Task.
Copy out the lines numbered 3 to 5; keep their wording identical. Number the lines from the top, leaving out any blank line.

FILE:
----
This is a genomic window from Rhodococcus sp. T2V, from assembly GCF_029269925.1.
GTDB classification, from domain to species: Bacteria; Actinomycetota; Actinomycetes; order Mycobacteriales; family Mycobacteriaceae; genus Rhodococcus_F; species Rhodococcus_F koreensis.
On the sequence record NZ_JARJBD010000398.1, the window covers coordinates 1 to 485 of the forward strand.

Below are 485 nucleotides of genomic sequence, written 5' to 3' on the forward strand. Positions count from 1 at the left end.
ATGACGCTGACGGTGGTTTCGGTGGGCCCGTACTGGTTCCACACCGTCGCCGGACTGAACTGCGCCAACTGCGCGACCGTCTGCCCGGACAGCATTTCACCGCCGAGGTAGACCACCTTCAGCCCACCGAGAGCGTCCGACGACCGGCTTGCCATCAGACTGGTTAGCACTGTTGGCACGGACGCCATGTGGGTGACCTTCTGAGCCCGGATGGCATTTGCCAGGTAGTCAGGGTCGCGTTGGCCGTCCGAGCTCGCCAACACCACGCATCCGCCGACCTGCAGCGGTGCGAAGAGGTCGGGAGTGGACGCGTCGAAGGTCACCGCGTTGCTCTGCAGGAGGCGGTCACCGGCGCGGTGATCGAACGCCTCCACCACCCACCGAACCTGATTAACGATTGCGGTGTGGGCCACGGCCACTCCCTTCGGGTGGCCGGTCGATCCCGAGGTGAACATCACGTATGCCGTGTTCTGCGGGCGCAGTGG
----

On the sequence record NZ_JARJBD010000398.1, the window covers coordinates 1 to 485 of the forward strand.

Below are 485 nucleotides of genomic sequence, written 5' to 3' on the forward strand. Positions count from 1 at the left end.
ATGACGCTGACGGTGGTTTCGGTGGGCCCGTACTGGTTCCACACCGTCGCCGGACTGAACTGCGCCAACTGCGCGACCGTCTGCCCGGACAGCATTTCACCGCCGAGGTAGACCACCTTCAGCCCACCGAGAGCGTCCGACGACCGGCTTGCCATCAGACTGGTTAGCACTGTTGGCACGGACGCCATGTGGGTGACCTTCTGAGCCCGGATGGCATTTGCCAGGTAGTCAGGGTCGCGTTGGCCGTCCGAGCTCGCCAACACCACGCATCCGCCGACCTGCAGCGGTGCGAAGAGGTCGGGAGTGGACGCGTCGAAGGTCACCGCGTTGCTCTGCAGGAGGCGGTCACCGGCGCGGTGATCGAACGCCTCCACCACCCACCGAACCTGATTAACGATTGCGGTGTGGGCCACGGCCACTCCCTTCGGGTGGCCGGTCGATCCCGAGGTGAACATCACGTATGCCGTGTTCTGCGGGCGCAGTGG